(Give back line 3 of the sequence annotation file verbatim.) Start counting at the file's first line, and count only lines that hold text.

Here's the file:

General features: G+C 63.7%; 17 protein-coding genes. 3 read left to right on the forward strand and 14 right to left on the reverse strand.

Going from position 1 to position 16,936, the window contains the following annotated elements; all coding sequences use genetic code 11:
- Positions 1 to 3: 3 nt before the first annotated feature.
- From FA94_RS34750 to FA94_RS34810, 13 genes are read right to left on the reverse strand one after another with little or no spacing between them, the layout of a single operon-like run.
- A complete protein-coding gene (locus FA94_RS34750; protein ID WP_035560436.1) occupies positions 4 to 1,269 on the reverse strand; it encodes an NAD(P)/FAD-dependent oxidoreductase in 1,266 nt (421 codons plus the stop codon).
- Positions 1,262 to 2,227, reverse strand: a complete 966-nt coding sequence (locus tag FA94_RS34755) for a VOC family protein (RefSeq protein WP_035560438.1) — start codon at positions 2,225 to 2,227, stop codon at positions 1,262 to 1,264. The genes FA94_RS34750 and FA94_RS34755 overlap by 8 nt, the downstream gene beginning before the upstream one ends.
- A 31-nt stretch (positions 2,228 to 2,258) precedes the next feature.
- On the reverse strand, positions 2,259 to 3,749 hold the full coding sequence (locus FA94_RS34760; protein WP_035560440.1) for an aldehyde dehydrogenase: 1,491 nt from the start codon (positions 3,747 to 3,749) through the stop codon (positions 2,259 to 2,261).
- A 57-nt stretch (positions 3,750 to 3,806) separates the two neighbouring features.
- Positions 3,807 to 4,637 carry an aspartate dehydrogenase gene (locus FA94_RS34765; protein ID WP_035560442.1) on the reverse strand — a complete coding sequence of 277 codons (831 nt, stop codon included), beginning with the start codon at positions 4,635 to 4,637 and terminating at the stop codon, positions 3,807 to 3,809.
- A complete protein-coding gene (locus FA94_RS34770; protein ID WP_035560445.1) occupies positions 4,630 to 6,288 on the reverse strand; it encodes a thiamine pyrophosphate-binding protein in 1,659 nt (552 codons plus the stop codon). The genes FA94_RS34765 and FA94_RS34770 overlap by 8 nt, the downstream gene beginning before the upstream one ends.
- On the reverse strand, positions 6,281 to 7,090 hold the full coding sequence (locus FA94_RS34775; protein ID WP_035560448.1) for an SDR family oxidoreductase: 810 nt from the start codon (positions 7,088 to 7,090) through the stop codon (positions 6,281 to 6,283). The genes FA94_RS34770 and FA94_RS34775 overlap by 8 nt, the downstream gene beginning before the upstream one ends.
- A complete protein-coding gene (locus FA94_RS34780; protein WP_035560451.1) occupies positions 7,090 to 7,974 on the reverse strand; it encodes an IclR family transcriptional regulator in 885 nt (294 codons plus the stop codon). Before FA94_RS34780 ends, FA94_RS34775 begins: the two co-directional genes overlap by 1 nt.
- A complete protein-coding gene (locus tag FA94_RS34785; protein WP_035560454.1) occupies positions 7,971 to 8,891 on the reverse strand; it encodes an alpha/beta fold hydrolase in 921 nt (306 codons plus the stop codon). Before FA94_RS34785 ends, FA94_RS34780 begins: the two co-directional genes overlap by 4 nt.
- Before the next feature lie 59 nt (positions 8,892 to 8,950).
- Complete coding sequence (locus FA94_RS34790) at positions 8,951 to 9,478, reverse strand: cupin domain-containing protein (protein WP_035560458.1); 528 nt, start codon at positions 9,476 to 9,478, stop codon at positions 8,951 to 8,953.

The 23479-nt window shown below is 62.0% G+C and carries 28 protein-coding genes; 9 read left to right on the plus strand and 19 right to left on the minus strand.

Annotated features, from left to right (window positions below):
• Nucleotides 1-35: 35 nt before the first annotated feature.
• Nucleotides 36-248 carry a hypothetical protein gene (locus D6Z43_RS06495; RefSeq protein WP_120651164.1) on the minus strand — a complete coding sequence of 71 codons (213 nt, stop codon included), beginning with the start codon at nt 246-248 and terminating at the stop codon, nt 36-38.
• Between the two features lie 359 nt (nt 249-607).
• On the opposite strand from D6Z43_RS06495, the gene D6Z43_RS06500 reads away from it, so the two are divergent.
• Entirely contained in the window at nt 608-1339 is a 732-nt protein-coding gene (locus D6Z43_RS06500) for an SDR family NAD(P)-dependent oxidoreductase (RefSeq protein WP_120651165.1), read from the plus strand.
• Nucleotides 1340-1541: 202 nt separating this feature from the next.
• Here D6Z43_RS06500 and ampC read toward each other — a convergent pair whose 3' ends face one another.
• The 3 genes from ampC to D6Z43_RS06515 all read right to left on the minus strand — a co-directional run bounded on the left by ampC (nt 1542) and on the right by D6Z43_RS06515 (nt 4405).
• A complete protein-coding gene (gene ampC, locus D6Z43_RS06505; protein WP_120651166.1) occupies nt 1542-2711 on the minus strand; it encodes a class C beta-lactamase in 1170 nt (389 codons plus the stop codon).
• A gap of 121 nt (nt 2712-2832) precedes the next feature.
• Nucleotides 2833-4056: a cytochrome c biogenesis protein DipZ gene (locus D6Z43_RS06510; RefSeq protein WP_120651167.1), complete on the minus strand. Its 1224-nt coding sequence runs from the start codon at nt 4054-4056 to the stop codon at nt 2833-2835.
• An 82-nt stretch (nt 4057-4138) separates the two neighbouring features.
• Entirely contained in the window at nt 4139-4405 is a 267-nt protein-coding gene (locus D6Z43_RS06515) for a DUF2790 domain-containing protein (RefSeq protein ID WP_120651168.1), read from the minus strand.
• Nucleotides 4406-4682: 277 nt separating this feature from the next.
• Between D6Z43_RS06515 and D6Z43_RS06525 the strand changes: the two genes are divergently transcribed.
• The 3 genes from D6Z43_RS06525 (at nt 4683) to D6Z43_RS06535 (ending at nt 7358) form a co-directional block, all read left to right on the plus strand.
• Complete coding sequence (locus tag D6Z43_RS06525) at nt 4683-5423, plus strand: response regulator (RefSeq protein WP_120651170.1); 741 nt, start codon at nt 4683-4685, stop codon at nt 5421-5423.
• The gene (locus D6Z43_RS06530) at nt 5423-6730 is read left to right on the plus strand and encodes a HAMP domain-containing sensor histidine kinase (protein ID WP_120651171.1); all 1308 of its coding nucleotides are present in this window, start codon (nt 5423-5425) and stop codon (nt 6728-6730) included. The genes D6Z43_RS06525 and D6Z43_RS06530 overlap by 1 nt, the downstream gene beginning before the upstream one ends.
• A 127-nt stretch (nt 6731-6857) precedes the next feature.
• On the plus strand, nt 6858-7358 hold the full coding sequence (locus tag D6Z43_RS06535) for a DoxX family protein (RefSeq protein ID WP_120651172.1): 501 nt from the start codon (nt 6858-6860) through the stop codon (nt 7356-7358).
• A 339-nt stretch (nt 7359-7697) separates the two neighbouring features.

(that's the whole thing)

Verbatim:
- Positions 1 to 3: 3 nt before the first annotated feature.